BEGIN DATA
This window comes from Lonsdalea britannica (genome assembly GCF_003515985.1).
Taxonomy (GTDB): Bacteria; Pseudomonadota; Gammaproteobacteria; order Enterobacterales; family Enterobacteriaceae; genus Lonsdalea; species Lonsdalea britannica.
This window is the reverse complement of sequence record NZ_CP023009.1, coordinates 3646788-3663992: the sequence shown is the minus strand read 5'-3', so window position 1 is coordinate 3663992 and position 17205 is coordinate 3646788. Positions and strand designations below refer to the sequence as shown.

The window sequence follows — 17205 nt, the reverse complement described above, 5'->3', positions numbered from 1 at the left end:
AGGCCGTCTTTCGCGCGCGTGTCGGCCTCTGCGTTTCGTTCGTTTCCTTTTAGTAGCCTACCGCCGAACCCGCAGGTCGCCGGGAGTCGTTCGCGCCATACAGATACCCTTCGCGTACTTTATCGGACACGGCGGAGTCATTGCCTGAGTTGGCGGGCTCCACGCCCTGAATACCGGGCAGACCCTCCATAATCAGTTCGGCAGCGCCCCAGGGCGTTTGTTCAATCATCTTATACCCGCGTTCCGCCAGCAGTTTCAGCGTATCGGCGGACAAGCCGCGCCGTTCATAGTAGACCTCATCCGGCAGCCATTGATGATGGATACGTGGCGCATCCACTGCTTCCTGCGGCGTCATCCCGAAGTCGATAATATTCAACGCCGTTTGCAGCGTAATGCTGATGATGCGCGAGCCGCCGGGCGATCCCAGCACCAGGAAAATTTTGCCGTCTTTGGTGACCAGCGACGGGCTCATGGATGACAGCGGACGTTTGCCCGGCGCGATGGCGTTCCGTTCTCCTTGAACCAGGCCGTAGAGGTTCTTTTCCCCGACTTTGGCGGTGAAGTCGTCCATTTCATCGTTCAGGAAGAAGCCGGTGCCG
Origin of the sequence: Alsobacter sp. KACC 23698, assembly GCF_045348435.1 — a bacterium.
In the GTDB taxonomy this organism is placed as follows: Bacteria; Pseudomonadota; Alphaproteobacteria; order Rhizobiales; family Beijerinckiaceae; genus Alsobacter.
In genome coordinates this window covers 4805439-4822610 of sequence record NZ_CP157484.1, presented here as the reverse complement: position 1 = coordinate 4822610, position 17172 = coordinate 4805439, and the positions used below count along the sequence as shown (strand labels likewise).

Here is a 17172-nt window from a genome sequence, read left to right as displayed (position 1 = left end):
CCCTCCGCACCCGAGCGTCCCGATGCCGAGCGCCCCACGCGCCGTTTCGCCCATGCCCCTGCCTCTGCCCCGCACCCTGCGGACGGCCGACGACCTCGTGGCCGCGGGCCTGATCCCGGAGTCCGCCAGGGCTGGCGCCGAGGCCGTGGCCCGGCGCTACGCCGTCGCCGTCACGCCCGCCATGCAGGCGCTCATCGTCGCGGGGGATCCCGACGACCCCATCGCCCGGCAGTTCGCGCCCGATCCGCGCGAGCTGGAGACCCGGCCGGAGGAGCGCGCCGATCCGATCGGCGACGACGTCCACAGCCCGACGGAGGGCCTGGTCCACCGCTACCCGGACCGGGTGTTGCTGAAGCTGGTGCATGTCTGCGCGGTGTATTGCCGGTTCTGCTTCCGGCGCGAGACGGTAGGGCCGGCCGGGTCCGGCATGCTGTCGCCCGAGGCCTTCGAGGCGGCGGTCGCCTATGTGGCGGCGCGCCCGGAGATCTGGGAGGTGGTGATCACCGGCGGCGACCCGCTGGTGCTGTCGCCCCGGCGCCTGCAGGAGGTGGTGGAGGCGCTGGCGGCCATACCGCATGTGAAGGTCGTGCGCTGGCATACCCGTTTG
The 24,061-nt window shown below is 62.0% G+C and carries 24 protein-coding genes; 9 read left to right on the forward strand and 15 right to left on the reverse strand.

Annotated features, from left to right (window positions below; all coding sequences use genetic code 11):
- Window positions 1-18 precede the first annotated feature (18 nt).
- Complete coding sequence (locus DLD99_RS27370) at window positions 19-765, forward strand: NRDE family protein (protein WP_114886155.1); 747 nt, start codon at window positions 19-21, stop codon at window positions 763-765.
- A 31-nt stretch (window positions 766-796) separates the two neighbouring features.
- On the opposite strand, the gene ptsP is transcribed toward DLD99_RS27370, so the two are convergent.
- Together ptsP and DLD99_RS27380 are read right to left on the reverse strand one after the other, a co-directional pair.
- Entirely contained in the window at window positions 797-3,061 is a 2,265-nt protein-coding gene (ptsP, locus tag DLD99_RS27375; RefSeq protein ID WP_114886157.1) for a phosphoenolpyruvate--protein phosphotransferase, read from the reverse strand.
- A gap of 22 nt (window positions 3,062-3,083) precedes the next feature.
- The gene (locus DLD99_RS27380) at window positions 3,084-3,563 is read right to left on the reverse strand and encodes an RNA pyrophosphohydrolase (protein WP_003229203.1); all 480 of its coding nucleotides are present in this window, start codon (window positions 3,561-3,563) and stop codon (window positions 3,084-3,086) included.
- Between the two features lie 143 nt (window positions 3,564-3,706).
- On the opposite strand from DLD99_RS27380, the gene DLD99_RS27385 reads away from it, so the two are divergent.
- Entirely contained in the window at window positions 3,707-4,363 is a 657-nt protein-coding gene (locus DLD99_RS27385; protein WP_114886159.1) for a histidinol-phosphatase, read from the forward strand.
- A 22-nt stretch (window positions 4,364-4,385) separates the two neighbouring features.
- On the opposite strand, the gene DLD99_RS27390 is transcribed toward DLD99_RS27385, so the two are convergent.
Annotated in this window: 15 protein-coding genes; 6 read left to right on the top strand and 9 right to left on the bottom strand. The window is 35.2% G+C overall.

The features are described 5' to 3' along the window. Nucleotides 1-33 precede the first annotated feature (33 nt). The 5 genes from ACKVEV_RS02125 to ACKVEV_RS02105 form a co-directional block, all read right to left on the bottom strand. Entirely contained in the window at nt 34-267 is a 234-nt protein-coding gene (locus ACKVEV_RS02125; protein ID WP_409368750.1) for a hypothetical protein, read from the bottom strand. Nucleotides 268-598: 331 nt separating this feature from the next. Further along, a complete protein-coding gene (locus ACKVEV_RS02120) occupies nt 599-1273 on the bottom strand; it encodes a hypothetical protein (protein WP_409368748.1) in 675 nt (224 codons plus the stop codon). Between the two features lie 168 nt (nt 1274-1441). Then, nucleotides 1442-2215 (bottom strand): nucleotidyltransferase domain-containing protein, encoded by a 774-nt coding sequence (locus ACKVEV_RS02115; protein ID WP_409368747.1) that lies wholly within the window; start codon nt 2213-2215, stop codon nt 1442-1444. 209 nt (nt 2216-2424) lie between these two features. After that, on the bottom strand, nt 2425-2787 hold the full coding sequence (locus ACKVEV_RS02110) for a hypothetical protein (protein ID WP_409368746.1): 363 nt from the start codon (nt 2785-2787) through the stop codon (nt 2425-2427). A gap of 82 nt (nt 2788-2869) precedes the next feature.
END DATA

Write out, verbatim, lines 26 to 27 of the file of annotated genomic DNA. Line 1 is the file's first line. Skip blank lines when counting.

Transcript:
Annotated in this window: 15 protein-coding genes; 6 read left to right on the top strand and 9 right to left on the bottom strand. The window is 35.2% G+C overall.

The features are described 5' to 3' along the window. Nucleotides 1-33 precede the first annotated feature (33 nt). The 5 genes from ACKVEV_RS02125 to ACKVEV_RS02105 form a co-directional block, all read right to left on the bottom strand. Entirely contained in the window at nt 34-267 is a 234-nt protein-coding gene (locus ACKVEV_RS02125; protein ID WP_409368750.1) for a hypothetical protein, read from the bottom strand. Nucleotides 268-598: 331 nt separating this feature from the next. Further along, a complete protein-coding gene (locus ACKVEV_RS02120) occupies nt 599-1273 on the bottom strand; it encodes a hypothetical protein (protein WP_409368748.1) in 675 nt (224 codons plus the stop codon). Between the two features lie 168 nt (nt 1274-1441). Then, nucleotides 1442-2215 (bottom strand): nucleotidyltransferase domain-containing protein, encoded by a 774-nt coding sequence (locus ACKVEV_RS02115; protein ID WP_409368747.1) that lies wholly within the window; start codon nt 2213-2215, stop codon nt 1442-1444. 209 nt (nt 2216-2424) lie between these two features. After that, on the bottom strand, nt 2425-2787 hold the full coding sequence (locus ACKVEV_RS02110) for a hypothetical protein (protein ID WP_409368746.1): 363 nt from the start codon (nt 2785-2787) through the stop codon (nt 2425-2427). A gap of 82 nt (nt 2788-2869) precedes the next feature.